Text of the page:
LIFESTYLE

Movie of the week

“Cats”

Directed by Tom Hooper

A tribe of cats must decide yearly which one will ascend to the Heaviside Layer and come back to a new life.

{PG}

Movie of the week courtesy of imbd.com

 

Sunrise and Sunset Times

January 1                     8:33 a.m.     4:58 p.m.

January 2                     8:33 a.m.     4:59 p.m.

January 3                     8:33 a.m.     5:00 p.m.

January 4                     8:33 a.m.     5:01 p.m.

January 5                     8:32 a.m.     5:02 p.m.

January 6                     8:32 a.m.     5:04 p.m.

January 7                     8:32 a.m.     5:05 p.m.

Montana Gas Price Update

As of December 19, gasoline prices in Montana have fallen 8.1 cents per gallon in the past week, averaging $2.41 a gallon according to GasBuddy.com. Prices are 36.2 cents lower from a month ago and are 14.9 cents per gallon lower than a year ago. The national average has fallen 21.3 cents per gallon during the last month and stands 23.8 cents per gallon lower than a year ago.

Recipe of the Week

New Years Taco Dip

Ingredients:

1 pound ground beef

1 packet taco seasoning

1 cup water

16 oz. can refried beans

1 cup diced tomatoes

1 cup black olive slices

1/2 cup diced jalepenos

2 cups 8 oz. shredded sharp cheddar cheese

 

Directions:

Preheat oven to 350°.

  1. Heat a large skillet over medium high heat.
  2. Add ground beef and cook until browned; drain.
  3. Add taco seasoning and water and bring to a boil.
  4. Lower heat and simmer until most of the liquid has evaporated.
  5. Spread refried beans into bottom of a round or rectangular baking dish.
  6. Sprinkle taco seasoned beef over beans.
  7. Sprinkle on diced tomatoes, chopped olives, and diced jalapenos.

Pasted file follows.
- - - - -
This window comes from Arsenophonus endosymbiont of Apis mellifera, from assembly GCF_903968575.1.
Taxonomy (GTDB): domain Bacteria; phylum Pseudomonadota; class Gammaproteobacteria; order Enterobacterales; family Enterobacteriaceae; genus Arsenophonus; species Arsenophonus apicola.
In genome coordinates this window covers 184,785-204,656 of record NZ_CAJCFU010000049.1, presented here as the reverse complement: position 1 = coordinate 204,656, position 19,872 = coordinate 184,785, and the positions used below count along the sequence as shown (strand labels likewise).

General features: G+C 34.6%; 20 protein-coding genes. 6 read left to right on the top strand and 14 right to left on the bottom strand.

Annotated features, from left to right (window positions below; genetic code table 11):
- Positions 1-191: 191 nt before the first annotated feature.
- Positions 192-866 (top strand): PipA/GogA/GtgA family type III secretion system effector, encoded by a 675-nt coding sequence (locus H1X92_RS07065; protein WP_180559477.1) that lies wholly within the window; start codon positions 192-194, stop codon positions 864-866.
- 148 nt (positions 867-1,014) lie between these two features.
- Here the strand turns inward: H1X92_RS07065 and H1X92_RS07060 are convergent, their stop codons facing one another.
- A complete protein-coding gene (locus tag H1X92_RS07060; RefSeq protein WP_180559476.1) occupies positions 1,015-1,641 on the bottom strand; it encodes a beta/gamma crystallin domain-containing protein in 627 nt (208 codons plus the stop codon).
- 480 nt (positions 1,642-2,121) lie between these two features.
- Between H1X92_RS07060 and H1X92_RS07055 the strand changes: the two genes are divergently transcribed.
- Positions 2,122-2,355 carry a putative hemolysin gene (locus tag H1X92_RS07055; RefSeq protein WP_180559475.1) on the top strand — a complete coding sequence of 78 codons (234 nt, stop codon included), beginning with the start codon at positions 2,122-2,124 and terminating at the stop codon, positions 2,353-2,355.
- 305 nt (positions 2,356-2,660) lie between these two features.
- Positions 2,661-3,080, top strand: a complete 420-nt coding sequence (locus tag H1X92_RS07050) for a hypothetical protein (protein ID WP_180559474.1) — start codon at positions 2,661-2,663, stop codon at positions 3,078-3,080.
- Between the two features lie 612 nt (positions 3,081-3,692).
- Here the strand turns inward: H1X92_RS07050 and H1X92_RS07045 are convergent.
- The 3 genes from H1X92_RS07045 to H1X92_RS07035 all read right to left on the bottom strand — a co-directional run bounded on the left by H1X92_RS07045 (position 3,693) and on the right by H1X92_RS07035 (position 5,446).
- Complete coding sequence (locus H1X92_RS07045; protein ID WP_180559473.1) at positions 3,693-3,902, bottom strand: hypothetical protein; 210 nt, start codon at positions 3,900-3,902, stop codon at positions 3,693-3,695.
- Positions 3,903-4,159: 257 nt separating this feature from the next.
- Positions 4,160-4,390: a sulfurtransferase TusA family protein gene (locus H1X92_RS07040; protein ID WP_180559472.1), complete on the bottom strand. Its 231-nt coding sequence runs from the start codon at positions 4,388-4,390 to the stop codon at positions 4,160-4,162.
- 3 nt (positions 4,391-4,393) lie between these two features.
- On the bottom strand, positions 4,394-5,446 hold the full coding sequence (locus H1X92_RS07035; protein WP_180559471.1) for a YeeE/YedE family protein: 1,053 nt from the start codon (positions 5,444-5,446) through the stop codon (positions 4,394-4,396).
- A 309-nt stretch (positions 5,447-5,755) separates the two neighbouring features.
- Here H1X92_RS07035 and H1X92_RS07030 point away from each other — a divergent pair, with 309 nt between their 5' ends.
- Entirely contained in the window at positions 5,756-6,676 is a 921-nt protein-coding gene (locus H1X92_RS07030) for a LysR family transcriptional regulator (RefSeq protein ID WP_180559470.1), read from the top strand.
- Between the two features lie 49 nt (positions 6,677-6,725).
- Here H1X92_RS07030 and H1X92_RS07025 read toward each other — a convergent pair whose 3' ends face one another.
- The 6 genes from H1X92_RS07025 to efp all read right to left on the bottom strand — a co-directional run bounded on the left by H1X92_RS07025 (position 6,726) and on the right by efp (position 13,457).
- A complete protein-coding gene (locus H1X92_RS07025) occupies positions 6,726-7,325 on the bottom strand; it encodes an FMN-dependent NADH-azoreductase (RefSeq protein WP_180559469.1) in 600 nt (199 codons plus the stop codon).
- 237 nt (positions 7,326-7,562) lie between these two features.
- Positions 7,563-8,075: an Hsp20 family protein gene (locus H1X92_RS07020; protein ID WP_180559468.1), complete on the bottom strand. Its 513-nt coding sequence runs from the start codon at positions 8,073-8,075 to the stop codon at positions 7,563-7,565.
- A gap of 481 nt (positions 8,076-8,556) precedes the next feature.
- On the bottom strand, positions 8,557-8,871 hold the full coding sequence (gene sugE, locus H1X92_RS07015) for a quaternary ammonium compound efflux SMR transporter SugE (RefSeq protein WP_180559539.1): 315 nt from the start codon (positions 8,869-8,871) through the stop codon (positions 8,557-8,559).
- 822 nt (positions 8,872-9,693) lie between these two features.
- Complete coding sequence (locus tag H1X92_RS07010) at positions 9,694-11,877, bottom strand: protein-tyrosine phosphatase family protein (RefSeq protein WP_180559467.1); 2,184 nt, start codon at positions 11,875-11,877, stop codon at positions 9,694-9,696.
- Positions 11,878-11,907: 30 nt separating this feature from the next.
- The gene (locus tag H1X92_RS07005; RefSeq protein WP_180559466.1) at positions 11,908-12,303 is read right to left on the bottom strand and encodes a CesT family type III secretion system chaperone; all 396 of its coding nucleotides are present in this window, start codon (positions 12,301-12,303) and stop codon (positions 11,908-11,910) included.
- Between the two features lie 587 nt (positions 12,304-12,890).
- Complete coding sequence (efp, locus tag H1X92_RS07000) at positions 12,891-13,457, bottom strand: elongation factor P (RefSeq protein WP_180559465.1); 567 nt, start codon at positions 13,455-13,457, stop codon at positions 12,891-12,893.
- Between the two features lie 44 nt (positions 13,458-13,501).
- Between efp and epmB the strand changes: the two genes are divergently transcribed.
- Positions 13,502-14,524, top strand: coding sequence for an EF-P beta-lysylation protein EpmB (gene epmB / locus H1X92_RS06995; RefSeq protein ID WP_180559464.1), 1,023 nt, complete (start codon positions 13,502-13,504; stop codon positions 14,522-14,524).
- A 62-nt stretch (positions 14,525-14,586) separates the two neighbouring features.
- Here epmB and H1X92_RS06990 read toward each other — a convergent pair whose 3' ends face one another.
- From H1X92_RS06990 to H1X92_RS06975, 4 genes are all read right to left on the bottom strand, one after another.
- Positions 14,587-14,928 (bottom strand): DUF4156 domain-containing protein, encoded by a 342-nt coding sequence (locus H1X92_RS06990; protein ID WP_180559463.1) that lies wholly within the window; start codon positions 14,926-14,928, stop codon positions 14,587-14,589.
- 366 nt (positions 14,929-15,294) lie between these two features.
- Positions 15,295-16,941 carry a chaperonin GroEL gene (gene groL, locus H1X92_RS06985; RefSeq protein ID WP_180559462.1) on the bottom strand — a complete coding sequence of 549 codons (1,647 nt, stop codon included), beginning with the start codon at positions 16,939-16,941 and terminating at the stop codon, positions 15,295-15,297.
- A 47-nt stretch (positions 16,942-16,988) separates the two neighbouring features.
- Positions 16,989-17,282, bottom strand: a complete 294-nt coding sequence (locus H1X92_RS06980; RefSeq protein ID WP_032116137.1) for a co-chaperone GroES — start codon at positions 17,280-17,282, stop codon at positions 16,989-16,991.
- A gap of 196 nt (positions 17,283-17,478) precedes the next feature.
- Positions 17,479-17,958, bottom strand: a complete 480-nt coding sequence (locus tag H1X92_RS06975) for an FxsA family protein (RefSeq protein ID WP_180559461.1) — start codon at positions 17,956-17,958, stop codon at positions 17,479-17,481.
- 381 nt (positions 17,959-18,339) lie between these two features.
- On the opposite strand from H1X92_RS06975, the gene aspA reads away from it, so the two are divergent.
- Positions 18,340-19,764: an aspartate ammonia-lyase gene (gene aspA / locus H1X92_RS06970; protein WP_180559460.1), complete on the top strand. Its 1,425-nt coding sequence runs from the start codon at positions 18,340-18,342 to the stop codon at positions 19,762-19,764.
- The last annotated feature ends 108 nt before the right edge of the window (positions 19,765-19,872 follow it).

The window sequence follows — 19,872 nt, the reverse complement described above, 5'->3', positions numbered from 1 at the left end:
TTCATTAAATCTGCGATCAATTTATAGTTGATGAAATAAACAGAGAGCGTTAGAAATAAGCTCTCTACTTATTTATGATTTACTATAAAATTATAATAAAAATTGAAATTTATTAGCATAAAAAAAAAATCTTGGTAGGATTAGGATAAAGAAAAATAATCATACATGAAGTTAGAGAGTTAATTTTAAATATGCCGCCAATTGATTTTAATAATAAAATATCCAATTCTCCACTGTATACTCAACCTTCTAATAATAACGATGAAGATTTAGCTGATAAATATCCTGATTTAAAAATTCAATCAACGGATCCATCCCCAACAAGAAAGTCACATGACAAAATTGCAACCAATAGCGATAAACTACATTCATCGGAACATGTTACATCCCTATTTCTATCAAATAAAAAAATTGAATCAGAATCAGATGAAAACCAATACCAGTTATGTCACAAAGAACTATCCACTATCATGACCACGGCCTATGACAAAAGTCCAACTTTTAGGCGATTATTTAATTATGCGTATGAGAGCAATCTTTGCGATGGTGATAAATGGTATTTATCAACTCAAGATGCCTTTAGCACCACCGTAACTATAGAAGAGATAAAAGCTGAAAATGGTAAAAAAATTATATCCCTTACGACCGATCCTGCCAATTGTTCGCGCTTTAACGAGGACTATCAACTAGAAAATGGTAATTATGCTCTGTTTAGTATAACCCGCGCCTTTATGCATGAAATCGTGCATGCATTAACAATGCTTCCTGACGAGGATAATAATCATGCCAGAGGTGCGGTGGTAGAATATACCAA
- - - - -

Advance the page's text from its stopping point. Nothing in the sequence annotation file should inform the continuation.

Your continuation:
8. Top with shredded cheese.
  9. Bake for 25 minutes or until heated through. Serve hot.

 

Recipe courtesy of

hungryhappenings.com

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Health Tips

  • Avoid bright lights before sleep. When you`re exposed to bright lights in the evening, it may disrupt your production of the sleep hormone melatonin.
  • Eat vegetables and fruits. They are loaded with prebiotic fiber, vitamins, minerals, and many antioxidants, some of which have potent biological effects.
  • Make sure to eat enough protein. High protein intake can boost metabolism significantly and has also been shown to lower blood sugar and blood pressure levels.
  • Do some cardio. Doing aerobic exercise is one of the best things you can do for your mental and physical health.
  • Avoid artificial trans fats. Artificial trans fats are harmful, man made fats that are strongly linked to inflammation and heart disease.

 

Health Tips courtesy of healthline.com

Book of the week

The Silent Patient”

By Alex Michaelides

The Silent Patient is a shocking psychological thriller of a woman’s act of violence against her husband—and of the therapist obsessed with uncovering her motive. … One evening her husband Gabriel returns home late from a fashion shoot, and Alicia shoots him five times in the face, and then never speaks another word.

The Gift of Public Land

The holidays are a fitting time to give thanks for our many blessings and reflect upon what we will gift to our children and grandchildren. As we near the end of 2019, I am especially grateful for Northwest Montana’s wild public lands, which are near and dear to all of us and are not to be taken for granted.

I have had the good fortune to do a bit of traveling overseas these last few years and I invariably find myself avoiding the crowds and searching for paths less traveled. Much of what I have found has given me perspective about how lucky we are in our part of the world. It has deepened my thankfulness for my home, and inspired me to pay forward the gifts of the natural world that have been given to me.

Europe is a charming place with delightful people and deep-rooted history, but it is difficult to find a place there that has not been manipulated by the hands of man. There has been serious talk about trying to “re-wild” some of this land, which long ago was not unlike the hills and mountains of Montana. But even if it were left alone to recover, there are few seeds remaining to regenerate much of the lost vegetation, and many of the native animal species are extinct. This isn’t the kind of future I want for Montana. We must learn from the mistakes of others and not go down the same road.